For now is Christ risen from the dead, the first fruits of them that sleep.  
(I Corinthians 15: 20)  
Since by man came death, by man came also the resurrection of the dead. For as in Adam all die, even so in Christ shall all be made alive.  
(I Corinthians 15: 21-22)  
Behold, I tell you a mystery; we shall not all sleep, but we shall all be changed in a moment, in the twinkling of an eye, at the last trumpet.  
(I Corinthians 15: 51-52)  
The trumpet shall sound, and the dead shall be raised incorruptible, and we shall be changed. For this corruptible must put on incorruption and this mortal must put on immortality.  
(I Corinthians 15: 52-53)
But thanks be to God, who giveth us the victory through our Lord Jesus Christ.  
(I Corinthians 15: 57)  
If God be for us, who can be against us?  
(Romans 8: 31)  
Who shall lay anything to the charge of God’s elect? It is God that justifieth, who is he that condemneth? It is Christ that died, yea rather, that is risen again, who is at the right hand of God, who makes intercession for us.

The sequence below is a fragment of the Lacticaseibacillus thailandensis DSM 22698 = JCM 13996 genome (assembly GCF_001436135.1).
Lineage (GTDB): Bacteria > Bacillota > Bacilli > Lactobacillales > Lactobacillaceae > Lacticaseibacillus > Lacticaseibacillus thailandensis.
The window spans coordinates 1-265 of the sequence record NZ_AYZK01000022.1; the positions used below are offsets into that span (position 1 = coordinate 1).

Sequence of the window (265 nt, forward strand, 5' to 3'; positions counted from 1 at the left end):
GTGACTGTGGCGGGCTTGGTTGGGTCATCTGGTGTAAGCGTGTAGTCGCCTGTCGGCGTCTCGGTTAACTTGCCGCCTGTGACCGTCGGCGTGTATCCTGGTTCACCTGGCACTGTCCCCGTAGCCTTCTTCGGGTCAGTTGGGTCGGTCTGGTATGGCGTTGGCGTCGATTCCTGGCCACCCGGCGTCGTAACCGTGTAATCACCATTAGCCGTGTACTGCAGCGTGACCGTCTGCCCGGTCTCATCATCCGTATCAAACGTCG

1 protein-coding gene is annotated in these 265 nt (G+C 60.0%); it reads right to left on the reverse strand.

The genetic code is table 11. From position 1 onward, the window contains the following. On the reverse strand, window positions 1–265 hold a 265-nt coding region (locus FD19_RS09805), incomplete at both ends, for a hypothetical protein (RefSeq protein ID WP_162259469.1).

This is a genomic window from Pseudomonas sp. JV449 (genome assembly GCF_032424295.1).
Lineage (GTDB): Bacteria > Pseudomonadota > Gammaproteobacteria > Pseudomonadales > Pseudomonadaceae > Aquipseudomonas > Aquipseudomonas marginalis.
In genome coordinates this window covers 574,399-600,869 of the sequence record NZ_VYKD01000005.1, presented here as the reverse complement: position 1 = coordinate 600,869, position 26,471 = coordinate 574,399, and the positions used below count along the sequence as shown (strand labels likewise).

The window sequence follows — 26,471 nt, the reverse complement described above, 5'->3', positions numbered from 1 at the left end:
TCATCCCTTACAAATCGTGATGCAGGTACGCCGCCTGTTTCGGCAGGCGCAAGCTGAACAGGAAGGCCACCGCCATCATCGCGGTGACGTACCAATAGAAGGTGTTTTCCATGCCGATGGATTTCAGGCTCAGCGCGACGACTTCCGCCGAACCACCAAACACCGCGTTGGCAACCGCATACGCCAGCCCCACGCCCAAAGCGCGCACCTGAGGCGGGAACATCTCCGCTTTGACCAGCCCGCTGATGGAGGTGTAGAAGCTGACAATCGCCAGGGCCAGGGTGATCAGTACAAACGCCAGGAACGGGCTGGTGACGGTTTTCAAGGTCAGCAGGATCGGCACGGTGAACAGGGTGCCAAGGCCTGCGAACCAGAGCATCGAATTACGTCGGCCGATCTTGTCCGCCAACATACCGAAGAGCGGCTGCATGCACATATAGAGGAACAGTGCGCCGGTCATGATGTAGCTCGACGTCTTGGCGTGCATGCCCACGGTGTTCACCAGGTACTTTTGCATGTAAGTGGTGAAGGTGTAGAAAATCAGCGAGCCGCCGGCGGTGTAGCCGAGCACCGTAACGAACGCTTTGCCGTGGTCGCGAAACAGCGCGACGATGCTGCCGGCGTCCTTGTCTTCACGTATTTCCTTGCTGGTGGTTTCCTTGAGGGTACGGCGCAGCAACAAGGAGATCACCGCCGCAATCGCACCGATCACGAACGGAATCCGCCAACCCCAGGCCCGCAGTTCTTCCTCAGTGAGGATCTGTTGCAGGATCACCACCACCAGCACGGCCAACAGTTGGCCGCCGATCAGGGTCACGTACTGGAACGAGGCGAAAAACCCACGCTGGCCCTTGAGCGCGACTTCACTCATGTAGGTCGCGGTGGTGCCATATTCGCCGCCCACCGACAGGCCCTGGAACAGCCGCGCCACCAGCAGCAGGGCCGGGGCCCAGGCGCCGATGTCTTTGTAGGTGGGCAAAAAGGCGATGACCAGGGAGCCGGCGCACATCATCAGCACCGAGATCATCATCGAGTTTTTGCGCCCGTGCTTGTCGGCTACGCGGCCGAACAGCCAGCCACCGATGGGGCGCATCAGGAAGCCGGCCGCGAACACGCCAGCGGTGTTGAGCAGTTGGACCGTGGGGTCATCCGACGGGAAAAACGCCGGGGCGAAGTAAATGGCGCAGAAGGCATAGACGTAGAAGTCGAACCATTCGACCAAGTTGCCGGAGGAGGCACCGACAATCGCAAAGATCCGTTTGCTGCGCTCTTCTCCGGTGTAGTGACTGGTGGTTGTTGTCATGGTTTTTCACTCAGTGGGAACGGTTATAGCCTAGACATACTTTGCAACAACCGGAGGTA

(Romans 8: 33-34)  

Where part three of the Messiah began with Job’s words “I know that my Redeemer liveth,” is there any way more fitting and more glorious to close this meditation on Job’s shining declaration of faith than the way Handel finished his oratorio? The words of Revelation 5:12-14:

Worthy is the Lamb that was slain, and hath redeemed us to God by His blood, to receive power, and riches, and wisdom,
and strength, and honour, and glory, and blessing.
Blessing and honour, glory and power, be unto Him that sitteth upon the throne, and unto the Lamb, for ever and ever.